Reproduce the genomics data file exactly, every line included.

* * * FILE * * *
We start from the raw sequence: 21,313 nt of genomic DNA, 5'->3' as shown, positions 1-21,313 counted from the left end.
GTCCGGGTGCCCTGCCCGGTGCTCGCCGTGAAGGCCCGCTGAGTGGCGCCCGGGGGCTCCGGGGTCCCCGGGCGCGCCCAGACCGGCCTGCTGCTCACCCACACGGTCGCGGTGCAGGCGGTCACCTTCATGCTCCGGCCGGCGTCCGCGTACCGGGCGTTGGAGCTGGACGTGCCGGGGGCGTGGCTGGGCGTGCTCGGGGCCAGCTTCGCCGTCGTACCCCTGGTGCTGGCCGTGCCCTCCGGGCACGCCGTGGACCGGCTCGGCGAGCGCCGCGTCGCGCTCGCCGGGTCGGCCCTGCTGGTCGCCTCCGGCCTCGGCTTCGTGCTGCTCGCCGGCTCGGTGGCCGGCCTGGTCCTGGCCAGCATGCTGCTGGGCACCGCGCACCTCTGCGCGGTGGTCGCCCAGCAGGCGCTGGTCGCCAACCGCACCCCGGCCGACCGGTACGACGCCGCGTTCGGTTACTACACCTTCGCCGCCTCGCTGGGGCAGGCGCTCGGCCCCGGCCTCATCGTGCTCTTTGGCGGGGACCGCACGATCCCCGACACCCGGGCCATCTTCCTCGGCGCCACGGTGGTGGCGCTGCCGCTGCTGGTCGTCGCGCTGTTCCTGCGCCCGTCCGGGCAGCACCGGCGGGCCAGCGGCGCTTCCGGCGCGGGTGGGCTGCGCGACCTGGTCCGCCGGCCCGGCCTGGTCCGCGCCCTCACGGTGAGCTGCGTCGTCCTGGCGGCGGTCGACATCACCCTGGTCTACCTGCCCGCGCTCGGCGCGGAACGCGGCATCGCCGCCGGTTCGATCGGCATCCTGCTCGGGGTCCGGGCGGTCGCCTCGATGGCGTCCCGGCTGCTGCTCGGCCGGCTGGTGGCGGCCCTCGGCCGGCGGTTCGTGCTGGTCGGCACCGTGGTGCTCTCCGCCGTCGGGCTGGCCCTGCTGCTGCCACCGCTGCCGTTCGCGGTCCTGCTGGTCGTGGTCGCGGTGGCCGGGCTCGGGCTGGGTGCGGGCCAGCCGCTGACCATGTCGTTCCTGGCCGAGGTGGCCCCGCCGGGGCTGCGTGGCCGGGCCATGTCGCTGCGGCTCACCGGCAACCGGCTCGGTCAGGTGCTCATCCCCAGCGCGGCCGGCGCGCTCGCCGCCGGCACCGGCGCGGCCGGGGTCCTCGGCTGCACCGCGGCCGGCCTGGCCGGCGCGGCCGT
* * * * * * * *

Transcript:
We start from the raw sequence: 21,313 nt of genomic DNA, 5'->3' as shown, positions 1-21,313 counted from the left end.
GTCCGGGTGCCCTGCCCGGTGCTCGCCGTGAAGGCCCGCTGAGTGGCGCCCGGGGGCTCCGGGGTCCCCGGGCGCGCCCAGACCGGCCTGCTGCTCACCCACACGGTCGCGGTGCAGGCGGTCACCTTCATGCTCCGGCCGGCGTCCGCGTACCGGGCGTTGGAGCTGGACGTGCCGGGGGCGTGGCTGGGCGTGCTCGGGGCCAGCTTCGCCGTCGTACCCCTGGTGCTGGCCGTGCCCTCCGGGCACGCCGTGGACCGGCTCGGCGAGCGCCGCGTCGCGCTCGCCGGGTCGGCCCTGCTGGTCGCCTCCGGCCTCGGCTTCGTGCTGCTCGCCGGCTCGGTGGCCGGCCTGGTCCTGGCCAGCATGCTGCTGGGCACCGCGCACCTCTGCGCGGTGGTCGCCCAGCAGGCGCTGGTCGCCAACCGCACCCCGGCCGACCGGTACGACGCCGCGTTCGGTTACTACACCTTCGCCGCCTCGCTGGGGCAGGCGCTCGGCCCCGGCCTCATCGTGCTCTTTGGCGGGGACCGCACGATCCCCGACACCCGGGCCATCTTCCTCGGCGCCACGGTGGTGGCGCTGCCGCTGCTGGTCGTCGCGCTGTTCCTGCGCCCGTCCGGGCAGCACCGGCGGGCCAGCGGCGCTTCCGGCGCGGGTGGGCTGCGCGACCTGGTCCGCCGGCCCGGCCTGGTCCGCGCCCTCACGGTGAGCTGCGTCGTCCTGGCGGCGGTCGACATCACCCTGGTCTACCTGCCCGCGCTCGGCGCGGAACGCGGCATCGCCGCCGGTTCGATCGGCATCCTGCTCGGGGTCCGGGCGGTCGCCTCGATGGCGTCCCGGCTGCTGCTCGGCCGGCTGGTGGCGGCCCTCGGCCGGCGGTTCGTGCTGGTCGGCACCGTGGTGCTCTCCGCCGTCGGGCTGGCCCTGCTGCTGCCACCGCTGCCGTTCGCGGTCCTGCTGGTCGTGGTCGCGGTGGCCGGGCTCGGGCTGGGTGCGGGCCAGCCGCTGACCATGTCGTTCCTGGCCGAGGTGGCCCCGCCGGGGCTGCGTGGCCGGGCCATGTCGCTGCGGCTCACCGGCAACCGGCTCGGTCAGGTGCTCATCCCCAGCGCGGCCGGCGCGCTCGCCGCCGGCACCGGCGCGGCCGGGGTCCTCGGCTGCACCGCGGCCGGCCTGGCCGGCGCGGCCGT